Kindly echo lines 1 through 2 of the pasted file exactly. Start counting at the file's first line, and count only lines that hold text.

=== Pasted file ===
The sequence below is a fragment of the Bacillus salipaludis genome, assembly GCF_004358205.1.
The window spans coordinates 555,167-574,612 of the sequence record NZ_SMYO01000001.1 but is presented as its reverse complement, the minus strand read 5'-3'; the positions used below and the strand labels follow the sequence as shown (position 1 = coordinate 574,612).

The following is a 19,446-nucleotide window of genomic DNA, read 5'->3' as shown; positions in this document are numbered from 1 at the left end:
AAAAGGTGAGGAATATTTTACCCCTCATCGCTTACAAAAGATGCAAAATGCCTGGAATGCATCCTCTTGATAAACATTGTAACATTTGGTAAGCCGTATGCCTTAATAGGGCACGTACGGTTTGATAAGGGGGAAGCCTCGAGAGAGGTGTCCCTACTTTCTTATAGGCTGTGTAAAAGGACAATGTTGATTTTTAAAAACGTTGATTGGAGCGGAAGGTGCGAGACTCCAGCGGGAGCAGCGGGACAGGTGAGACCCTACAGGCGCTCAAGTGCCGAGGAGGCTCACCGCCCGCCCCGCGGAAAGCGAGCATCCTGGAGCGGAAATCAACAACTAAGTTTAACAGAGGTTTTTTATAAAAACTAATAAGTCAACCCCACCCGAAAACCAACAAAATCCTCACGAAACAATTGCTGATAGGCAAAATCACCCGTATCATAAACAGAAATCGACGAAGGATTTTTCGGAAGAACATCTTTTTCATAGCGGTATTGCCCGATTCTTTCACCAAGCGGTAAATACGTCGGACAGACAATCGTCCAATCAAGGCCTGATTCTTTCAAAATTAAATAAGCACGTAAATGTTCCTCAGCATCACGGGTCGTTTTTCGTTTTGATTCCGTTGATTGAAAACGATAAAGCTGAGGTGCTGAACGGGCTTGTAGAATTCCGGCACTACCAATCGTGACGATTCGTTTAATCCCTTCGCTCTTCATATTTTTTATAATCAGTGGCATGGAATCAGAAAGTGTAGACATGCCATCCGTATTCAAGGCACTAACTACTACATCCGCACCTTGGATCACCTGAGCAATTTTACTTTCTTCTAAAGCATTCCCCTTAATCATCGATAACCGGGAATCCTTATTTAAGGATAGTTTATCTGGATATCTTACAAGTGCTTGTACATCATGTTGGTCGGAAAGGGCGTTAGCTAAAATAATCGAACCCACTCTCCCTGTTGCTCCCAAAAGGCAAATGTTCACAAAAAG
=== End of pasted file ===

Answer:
The sequence below is a fragment of the Bacillus salipaludis genome, assembly GCF_004358205.1.
The window spans coordinates 555,167-574,612 of the sequence record NZ_SMYO01000001.1 but is presented as its reverse complement, the minus strand read 5'-3'; the positions used below and the strand labels follow the sequence as shown (position 1 = coordinate 574,612).